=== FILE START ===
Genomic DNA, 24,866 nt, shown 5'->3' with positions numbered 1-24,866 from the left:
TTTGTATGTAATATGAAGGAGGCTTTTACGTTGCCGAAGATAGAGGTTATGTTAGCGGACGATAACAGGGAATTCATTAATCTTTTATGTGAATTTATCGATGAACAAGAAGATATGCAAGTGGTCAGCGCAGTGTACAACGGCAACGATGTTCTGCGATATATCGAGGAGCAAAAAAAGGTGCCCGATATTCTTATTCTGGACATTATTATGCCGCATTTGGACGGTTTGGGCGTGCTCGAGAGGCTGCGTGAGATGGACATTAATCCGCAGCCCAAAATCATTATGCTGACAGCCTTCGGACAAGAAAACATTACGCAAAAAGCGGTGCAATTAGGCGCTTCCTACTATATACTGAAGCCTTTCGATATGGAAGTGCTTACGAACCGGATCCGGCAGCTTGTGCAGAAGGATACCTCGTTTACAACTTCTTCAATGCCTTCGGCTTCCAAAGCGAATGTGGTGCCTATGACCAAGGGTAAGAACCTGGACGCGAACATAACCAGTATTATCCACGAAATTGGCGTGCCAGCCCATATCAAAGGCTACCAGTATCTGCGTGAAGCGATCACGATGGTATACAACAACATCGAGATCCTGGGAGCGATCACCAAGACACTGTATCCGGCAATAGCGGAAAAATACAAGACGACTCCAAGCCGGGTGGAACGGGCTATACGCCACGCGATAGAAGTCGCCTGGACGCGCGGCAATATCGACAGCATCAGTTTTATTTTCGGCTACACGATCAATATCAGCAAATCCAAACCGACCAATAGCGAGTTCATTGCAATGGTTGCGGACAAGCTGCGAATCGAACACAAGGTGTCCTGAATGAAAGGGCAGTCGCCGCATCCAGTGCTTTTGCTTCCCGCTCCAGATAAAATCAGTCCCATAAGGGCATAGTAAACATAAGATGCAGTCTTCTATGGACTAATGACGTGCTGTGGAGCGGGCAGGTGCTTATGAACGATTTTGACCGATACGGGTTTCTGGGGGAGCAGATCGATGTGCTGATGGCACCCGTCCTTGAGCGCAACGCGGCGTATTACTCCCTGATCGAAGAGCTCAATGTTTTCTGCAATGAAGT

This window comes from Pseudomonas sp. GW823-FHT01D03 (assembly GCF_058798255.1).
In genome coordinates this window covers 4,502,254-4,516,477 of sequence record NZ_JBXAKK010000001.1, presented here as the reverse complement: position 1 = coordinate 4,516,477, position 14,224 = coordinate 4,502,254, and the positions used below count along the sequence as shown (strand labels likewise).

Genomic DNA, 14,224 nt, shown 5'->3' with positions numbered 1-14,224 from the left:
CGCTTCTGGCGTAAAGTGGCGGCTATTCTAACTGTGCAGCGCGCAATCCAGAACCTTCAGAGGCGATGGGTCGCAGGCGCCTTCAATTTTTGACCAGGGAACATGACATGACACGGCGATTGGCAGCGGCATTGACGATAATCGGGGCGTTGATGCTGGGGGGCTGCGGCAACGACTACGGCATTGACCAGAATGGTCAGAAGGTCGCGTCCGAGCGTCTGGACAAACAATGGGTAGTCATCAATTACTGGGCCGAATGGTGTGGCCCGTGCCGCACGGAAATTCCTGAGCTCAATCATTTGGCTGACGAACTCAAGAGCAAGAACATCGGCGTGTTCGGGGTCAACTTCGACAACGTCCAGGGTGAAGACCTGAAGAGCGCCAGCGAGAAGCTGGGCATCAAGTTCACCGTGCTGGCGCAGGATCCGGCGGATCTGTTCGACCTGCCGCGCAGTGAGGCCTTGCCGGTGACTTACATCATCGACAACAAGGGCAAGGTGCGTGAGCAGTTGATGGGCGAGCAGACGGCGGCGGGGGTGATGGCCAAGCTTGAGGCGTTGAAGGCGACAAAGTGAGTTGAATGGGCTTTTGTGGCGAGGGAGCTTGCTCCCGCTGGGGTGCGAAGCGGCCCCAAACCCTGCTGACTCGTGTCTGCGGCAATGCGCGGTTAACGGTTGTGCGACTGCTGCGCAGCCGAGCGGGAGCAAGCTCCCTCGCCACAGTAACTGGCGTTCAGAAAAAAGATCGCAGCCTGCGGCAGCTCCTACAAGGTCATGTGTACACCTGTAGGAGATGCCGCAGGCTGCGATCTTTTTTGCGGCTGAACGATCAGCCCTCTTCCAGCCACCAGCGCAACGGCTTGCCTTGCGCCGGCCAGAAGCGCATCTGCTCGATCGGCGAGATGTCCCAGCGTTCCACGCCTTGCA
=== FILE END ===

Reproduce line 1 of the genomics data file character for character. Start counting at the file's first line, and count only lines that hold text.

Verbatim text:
Genomic DNA, 24,866 nt, shown 5'->3' with positions numbered 1-24,866 from the left: